How does that oatmeal with banana for breakfast work you by mid-afternoon? You are starving.
Dietary fat is important for brain function because your brain is made up of mostly, you guessed it, fat.
And that’s just to name a few benefits this dietary nutrient.
In it’s strictest definition, fat is a series of carbons, single or double bonded, with a hydrogen molecule attached to each carbon molecule. On the first end of that chain you have a carboxylic acid, and on the other end, there’s a methyl group.
Depending on the length of the chain of carbons and the amounts of double bonds (or if there are no double bonds) will depend on the type of fat you are eating.
OK, maybe I geeked out a little here but here’s what you need to know; despite the conclusions of this recent mice study, it is critical for you to continue eating good quality dietary fats because it may not only protective against prostate cancer but imperative for wellness and optimal performance.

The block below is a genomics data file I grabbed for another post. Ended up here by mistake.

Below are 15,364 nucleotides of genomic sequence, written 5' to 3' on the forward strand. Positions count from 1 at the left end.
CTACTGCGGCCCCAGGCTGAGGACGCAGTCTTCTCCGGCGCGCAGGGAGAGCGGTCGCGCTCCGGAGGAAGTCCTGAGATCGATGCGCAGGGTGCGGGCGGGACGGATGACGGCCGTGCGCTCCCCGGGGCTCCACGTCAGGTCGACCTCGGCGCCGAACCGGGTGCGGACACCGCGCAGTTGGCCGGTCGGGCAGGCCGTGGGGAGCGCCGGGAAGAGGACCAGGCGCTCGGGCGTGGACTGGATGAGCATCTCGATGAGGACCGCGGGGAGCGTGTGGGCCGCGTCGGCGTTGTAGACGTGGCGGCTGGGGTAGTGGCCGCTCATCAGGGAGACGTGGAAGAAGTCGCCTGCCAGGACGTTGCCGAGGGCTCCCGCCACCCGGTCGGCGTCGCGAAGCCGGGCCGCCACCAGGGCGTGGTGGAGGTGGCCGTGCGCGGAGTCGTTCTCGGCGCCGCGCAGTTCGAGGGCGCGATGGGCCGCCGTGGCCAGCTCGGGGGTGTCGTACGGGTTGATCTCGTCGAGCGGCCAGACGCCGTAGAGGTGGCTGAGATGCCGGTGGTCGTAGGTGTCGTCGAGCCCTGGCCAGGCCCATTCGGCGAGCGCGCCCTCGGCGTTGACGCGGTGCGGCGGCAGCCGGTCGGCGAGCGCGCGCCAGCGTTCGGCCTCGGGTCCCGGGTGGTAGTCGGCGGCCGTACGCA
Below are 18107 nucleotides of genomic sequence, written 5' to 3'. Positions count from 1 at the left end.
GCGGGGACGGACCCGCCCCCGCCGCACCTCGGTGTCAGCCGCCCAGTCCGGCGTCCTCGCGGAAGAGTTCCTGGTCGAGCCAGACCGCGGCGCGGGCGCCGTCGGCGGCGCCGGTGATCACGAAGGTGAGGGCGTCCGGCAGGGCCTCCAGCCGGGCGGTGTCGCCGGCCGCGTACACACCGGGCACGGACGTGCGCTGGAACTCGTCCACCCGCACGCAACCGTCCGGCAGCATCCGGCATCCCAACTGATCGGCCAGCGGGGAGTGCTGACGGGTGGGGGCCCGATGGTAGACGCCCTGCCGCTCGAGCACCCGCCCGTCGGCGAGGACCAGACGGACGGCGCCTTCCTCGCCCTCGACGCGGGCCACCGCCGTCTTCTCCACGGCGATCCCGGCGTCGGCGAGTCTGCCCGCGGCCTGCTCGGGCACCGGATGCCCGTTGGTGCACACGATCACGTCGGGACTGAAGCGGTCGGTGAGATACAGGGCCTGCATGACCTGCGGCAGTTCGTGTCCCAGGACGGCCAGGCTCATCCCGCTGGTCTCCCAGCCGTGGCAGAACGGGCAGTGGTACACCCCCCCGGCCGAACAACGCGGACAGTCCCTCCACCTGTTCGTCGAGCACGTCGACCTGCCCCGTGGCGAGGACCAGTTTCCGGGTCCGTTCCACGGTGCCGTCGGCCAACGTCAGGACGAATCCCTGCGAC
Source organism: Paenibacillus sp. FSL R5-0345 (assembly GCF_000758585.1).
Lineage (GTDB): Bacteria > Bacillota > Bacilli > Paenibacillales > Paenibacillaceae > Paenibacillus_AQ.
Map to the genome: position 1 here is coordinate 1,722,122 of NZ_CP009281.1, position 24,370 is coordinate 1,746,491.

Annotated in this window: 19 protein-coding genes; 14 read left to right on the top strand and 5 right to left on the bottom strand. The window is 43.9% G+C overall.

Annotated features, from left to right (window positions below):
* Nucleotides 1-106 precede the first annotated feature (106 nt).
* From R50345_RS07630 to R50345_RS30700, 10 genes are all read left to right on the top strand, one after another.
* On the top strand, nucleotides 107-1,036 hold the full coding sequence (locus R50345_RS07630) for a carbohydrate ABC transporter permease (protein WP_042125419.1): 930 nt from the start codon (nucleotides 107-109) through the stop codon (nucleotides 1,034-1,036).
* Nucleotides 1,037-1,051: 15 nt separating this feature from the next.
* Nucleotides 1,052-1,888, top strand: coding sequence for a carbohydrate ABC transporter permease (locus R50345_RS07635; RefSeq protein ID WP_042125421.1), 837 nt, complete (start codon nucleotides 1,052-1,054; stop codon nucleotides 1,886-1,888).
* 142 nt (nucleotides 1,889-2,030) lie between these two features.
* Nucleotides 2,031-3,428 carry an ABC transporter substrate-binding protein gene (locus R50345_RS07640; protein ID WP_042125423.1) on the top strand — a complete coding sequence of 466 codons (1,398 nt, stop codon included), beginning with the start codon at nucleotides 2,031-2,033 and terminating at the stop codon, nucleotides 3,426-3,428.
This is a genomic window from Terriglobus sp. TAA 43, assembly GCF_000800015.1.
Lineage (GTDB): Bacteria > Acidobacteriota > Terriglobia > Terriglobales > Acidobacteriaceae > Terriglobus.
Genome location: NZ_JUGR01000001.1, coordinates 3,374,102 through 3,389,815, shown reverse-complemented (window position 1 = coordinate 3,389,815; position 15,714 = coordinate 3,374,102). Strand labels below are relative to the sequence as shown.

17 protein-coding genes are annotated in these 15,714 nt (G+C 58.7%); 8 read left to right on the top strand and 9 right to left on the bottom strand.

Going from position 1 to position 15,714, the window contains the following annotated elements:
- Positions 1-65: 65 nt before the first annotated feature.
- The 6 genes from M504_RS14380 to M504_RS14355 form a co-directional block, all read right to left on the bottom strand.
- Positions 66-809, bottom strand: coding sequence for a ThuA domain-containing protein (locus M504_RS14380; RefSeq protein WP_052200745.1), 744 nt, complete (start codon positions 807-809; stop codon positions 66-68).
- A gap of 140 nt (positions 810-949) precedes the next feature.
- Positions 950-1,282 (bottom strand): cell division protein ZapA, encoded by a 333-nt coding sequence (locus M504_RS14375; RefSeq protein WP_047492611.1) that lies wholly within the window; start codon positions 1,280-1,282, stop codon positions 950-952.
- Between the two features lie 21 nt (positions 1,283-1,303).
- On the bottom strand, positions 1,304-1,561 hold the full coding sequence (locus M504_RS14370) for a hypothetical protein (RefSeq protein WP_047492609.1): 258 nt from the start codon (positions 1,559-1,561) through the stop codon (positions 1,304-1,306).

There are three main types of fat found in nature.
- Polyunsaturated fat (poly =many, thus many carbon double bonds)
broken down into omega 3 and omega 6-fatty acids
o omega 3-fatty acids are further broken down to, ALA, EPA, and DHA (actual names of these abbreviations are not necessary)
- ALA is found in plant oils like flaxseeds, walnuts, chia, hemp seeds
- ALA (α-Linolenic acid) can be converted into DHA and EPA in the body, although the rate of conversion of α-linolenic acid into EPA is relatively inefficient, at 5–10% and is inhibited by linoleic acid (omega 6-fatty acid).
- EPA and DHA are both found in marine oils. Examples, where found, include salmon, sardines, mackerel, and anchovies.
- Omega 6-fatty acids are further categorized to linoleic acid, gamma-linolenic acid, arachidonic acid and a few others.
- Oils high in Omega 6’s include, safflower oil, corn oil, soybean oil and canola oil.